Michael Sandler, 22, who works for the Obama campaign, stopped by to register new voters and sign up campaign volunteers. The MoveOn volunteers were already registered, but Sandler found a ready audience for his pitch that they get more involved in joining the Obama organization. Linda Fried, who had been canvassing in my neighborhood a few days before for a candidate in the August primary election for state offices, signed up as an Obama volunteer.

In an odd juxtaposition of new-style/old-style campaigning, Sandler was quite open with folks he was recruiting, clipboard and pen at the ready to take their names and contact information; but he was adamant that he couldn’t talk to news media, including this blogger, because all statements to the press must go through the Obama organization. I guess it’s one thing to accept the endorsement of an independent group like MoveOn and quite another to have to worry about how any and every worker in one’s own organization might be quoted in the media.

The Internet has widened the reach of “word of mouth,” but traditional means of political persuasion still work. Two parents brought their children to the demonstration.

Angela Miller went to demonstrations against the Vietnam War with her father, Dwight Miller, a Stanford professor.

“We were chased down by mounted police in San Francisco,” she recalls.

On Wednesday, Miller brought her son, Jonas Stockie, 12, to his first demonstration. He hoisted a sign and waved to an acquaintance in a passing car. Miller’s daughter, Marisa Miller, 16, said she had been to many demonstrations in the past few years: for living wages for Washington University maintenance staff, against confirmation of Alberto Gonzales as attorney general, for example.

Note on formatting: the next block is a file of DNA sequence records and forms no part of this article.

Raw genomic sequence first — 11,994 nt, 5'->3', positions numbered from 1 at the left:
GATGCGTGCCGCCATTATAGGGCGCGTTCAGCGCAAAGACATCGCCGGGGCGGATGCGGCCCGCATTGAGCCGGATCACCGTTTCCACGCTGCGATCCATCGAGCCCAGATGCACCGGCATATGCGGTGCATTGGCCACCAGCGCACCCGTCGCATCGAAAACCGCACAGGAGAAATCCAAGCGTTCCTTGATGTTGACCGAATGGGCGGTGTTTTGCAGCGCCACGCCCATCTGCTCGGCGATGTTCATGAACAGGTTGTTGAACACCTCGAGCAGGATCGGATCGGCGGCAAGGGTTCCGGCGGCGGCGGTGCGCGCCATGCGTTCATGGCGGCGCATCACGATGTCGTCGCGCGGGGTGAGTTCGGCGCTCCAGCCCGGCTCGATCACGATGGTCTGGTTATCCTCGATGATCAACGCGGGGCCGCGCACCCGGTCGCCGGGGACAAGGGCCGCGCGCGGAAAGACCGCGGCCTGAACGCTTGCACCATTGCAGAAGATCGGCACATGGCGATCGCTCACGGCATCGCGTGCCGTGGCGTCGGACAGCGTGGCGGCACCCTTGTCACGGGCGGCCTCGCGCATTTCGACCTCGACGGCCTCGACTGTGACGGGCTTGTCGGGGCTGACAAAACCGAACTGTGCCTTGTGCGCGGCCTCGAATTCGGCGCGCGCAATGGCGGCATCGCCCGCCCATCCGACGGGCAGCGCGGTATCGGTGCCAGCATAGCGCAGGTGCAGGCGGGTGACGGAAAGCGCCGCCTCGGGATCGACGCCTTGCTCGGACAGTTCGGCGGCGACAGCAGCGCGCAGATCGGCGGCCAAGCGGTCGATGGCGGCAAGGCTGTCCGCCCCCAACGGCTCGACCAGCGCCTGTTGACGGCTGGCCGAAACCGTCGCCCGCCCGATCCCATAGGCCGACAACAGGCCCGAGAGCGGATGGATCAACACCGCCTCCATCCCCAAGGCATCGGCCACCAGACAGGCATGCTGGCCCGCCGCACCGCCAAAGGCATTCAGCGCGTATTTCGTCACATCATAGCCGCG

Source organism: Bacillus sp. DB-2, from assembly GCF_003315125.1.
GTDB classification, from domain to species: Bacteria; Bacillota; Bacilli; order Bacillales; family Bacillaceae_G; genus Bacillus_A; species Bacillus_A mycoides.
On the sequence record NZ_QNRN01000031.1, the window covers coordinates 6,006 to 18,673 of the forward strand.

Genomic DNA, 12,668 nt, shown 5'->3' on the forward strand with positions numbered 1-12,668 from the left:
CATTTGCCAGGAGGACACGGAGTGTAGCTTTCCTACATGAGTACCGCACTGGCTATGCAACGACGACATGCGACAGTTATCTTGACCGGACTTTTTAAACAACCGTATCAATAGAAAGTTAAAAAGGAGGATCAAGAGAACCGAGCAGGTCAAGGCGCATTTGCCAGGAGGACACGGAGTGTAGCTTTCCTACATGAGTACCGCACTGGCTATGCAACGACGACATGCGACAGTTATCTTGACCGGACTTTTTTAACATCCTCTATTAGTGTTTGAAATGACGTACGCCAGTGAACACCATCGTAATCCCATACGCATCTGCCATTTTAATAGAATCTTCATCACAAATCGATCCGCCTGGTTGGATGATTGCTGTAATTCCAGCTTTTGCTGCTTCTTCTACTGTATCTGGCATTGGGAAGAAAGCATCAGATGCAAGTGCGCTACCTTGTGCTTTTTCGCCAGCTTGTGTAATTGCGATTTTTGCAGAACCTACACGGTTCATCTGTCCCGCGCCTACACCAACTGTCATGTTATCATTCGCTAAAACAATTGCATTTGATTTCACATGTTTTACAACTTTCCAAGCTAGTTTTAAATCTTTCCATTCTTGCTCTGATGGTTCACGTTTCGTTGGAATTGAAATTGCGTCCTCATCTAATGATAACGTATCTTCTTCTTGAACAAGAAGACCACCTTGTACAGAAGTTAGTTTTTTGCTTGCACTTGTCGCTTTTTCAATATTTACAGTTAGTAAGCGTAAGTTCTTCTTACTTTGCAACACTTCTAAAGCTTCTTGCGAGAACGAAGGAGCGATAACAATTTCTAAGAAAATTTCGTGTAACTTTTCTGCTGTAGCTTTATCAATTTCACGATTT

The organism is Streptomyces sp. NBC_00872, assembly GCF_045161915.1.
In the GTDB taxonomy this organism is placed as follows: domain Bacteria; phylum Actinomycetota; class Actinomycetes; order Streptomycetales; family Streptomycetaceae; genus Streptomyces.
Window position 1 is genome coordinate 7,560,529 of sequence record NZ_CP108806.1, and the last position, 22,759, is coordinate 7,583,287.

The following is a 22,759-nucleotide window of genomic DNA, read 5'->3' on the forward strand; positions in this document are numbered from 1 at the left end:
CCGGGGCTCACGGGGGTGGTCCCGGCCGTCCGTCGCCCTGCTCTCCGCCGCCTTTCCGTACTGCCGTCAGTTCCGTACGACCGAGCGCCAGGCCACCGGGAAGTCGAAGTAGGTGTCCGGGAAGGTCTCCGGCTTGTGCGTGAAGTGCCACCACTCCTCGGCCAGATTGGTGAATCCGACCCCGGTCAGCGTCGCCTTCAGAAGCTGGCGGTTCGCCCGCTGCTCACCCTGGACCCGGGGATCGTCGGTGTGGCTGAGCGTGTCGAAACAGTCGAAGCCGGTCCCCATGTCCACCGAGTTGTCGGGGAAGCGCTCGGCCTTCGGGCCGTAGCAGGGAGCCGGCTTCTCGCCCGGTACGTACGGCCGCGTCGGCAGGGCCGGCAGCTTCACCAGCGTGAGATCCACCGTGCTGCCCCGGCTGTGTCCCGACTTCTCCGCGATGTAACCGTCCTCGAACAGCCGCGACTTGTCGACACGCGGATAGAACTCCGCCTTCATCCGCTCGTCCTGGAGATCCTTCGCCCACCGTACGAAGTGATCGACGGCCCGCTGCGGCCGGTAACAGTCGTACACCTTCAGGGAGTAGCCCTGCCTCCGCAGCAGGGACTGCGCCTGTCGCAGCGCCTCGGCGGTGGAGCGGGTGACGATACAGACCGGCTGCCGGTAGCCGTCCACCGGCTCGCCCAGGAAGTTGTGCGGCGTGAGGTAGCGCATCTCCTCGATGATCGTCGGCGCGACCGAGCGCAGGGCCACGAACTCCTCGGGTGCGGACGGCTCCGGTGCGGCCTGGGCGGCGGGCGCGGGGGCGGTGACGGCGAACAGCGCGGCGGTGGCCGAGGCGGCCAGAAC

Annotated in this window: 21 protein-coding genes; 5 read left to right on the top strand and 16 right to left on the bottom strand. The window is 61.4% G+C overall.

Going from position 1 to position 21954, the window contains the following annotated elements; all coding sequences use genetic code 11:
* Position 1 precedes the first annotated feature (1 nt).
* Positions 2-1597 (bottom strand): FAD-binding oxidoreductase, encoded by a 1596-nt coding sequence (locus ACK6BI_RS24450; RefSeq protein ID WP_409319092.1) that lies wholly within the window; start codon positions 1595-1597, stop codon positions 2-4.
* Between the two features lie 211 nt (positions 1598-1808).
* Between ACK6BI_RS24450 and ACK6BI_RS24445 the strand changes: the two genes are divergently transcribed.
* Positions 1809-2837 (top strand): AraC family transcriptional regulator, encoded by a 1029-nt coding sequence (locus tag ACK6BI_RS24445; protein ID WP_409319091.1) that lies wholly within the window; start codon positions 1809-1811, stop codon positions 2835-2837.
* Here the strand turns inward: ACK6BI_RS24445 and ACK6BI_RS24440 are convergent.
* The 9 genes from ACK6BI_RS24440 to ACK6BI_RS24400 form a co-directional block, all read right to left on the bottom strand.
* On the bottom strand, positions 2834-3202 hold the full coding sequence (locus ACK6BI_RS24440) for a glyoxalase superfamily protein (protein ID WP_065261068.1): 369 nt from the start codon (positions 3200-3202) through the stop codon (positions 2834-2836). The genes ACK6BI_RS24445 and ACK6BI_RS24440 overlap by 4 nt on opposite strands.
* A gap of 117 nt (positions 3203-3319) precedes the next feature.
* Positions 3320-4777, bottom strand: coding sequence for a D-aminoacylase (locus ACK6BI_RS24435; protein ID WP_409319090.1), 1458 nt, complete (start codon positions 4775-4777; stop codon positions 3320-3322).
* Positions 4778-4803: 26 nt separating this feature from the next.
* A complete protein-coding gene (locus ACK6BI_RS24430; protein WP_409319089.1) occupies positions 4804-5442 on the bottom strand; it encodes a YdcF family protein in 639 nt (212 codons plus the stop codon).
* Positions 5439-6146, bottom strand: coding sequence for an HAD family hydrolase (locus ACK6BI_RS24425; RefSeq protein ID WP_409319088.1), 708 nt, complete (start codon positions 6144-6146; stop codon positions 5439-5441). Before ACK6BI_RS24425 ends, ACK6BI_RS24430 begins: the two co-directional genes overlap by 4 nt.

AnaClaire Bryant, 8, made her own pro-Obama poster. Her father, Sean Bryant, is a student at St. Louis University Law School. He encouraged AnaClaire to participate in the demonstration “so she can learn that she can speak her voice and people will hear it.”

He glanced fondly at his daughter standing in the hot sun. “If you believe in something, you’ve got to say what you believe. Right, Goofball?”

AnaClaire nodded, smiling.

Published 7/14/08 on Huffington Post

Live Together or Die Alone

“Live together or die alone.” That’s the motto of the castaways in the TV show, “Lost,” which began its fourth season a couple months ago.
The saying is far from original, of course. I’m reminded of the flag featured in the titles of the recent PBS documentary on John Adams, that depicted a snake in several pieces, with the words, “Join or Die.” It was a plea for the colonies to recognize their common interests and work together. See where that got us – one of the most powerful nations on earth.
Members of labor unions know the wisdom of collective action of individuals for the good of all. When I joined the Newspaper Guild in 1977, I benefitted from the strikes and struggles of the previous decades, with a 37 1/2-hour work week, a night shift that was an hour shorter than the day shift, and a solid grievance system that would protect me from the whims of erratic supervisors.